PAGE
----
Not getting enough sleep? Turn off the TV, mobile and laptop

DEPENDENCE on televisions, mobile phones and laptops may be costing Americans dearly — in lack of sleep.

The national penchant for watching television every evening before going to sleep, playing video games late into the night or checking emails and texts before turning off the lights could be interfering with the nation’s sleep habits.

“Unfortunately, phones and computers, which make our lives more productive and enjoyable, may be abused to the point that they contribute to getting less sleep at night, leaving millions of Americans functioning poorly the next day,” Russell Rosenberg, the vice-chairman of the National Sleep Foundation (NSF), said in a statement.

Nearly 95% of people questioned in an NSF study said they used some type of electronics in the hour before going to bed, and about two-thirds admitted they do not get enough sleep during the week.

Charles Czeisler, of Harvard Medical School and Brigham and Women’s Hospital in Boston, said exposure to artificial light before going to bed can increase alertness and suppress the release of melatonin, a sleep-promoting hormone.

Baby boomers, or people aged 46-64 years old, were the biggest offenders of watching television every night before going to sleep, while more than a third of 13-18 year-olds and 28% of young adults 19-29 year olds played video games before bedtime.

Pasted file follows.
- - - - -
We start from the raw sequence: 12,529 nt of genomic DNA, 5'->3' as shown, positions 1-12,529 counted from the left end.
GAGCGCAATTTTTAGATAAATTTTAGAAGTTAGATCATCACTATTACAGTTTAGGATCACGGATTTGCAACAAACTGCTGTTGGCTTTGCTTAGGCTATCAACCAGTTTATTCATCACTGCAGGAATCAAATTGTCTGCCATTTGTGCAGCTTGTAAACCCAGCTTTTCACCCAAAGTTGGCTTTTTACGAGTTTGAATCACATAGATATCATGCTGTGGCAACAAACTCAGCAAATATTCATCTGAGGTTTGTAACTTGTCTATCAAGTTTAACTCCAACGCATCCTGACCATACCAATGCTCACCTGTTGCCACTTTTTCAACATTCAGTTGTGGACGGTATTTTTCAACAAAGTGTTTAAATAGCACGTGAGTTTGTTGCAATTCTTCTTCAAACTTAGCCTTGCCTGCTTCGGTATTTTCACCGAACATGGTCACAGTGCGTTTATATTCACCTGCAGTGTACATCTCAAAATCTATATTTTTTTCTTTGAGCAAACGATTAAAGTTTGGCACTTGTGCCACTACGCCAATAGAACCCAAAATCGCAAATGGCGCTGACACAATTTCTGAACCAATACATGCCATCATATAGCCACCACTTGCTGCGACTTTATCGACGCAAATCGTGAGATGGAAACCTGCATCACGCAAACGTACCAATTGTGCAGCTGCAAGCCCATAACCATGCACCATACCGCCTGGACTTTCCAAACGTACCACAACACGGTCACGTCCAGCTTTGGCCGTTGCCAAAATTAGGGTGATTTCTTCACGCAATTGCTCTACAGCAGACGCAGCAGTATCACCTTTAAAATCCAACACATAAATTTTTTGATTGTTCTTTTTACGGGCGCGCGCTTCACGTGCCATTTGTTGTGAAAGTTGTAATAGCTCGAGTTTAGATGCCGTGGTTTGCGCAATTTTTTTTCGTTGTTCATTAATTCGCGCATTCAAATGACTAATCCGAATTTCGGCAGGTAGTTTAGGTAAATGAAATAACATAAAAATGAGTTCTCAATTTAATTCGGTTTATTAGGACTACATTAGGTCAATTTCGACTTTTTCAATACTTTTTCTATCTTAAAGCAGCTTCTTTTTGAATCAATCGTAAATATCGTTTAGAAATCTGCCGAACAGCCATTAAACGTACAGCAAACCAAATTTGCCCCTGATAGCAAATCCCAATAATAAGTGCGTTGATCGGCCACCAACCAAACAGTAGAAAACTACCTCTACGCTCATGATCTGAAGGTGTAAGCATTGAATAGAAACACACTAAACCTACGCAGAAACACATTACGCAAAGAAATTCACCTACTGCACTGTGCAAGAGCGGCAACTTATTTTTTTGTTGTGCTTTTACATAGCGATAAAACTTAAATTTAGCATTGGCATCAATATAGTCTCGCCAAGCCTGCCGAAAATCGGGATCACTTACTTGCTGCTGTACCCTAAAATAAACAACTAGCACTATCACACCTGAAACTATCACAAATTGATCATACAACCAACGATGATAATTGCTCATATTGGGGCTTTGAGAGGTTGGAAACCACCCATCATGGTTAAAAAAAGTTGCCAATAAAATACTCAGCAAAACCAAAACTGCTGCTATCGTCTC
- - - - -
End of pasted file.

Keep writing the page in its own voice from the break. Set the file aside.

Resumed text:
Some 61% also said they used their computer or laptop at least a few nights each week.

Sleep experts recommend that teenagers get nine hours and 15 minutes of sleep a night, but adolescents in the study were only averaging 7 hours and 26 minutes on weeknights.

“I am the most concerned about how little sleep 13-18 years are getting,” said Czeisler. “Kids today are getting an hour and a half to two hours less sleep per night than they did a century ago. That means that they are losing about 50 hours of sleep per month,” said Czeisler.

Americans’ lack of sleep is negatively impacting their work, mood, family, driving habits, sex lives and health, according to the NSF.

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